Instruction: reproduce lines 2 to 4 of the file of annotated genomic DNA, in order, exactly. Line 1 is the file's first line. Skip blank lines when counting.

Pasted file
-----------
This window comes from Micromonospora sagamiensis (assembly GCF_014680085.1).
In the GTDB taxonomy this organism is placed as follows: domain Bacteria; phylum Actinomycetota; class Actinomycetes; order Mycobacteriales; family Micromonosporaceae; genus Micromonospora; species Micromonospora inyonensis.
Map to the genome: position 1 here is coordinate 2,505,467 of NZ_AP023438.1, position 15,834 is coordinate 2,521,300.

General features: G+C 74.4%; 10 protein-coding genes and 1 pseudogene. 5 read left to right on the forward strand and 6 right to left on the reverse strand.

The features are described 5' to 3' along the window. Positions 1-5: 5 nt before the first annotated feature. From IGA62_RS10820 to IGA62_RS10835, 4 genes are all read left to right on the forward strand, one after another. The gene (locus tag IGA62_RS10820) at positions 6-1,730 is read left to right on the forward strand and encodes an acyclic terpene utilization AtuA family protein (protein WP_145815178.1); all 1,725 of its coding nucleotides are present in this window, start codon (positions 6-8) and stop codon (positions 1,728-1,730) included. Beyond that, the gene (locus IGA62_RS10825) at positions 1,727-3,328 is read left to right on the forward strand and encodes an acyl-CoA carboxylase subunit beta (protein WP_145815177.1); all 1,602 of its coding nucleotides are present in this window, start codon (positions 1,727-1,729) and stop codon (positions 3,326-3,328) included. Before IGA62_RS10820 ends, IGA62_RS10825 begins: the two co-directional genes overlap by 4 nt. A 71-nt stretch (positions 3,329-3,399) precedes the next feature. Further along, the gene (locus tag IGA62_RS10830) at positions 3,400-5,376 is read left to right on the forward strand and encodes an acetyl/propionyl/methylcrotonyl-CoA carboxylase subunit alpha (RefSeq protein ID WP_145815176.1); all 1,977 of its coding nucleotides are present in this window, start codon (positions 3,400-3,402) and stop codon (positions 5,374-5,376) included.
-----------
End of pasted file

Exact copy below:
In the GTDB taxonomy this organism is placed as follows: domain Bacteria; phylum Actinomycetota; class Actinomycetes; order Mycobacteriales; family Micromonosporaceae; genus Micromonospora; species Micromonospora inyonensis.
Map to the genome: position 1 here is coordinate 2,505,467 of NZ_AP023438.1, position 15,834 is coordinate 2,521,300.

General features: G+C 74.4%; 10 protein-coding genes and 1 pseudogene. 5 read left to right on the forward strand and 6 right to left on the reverse strand.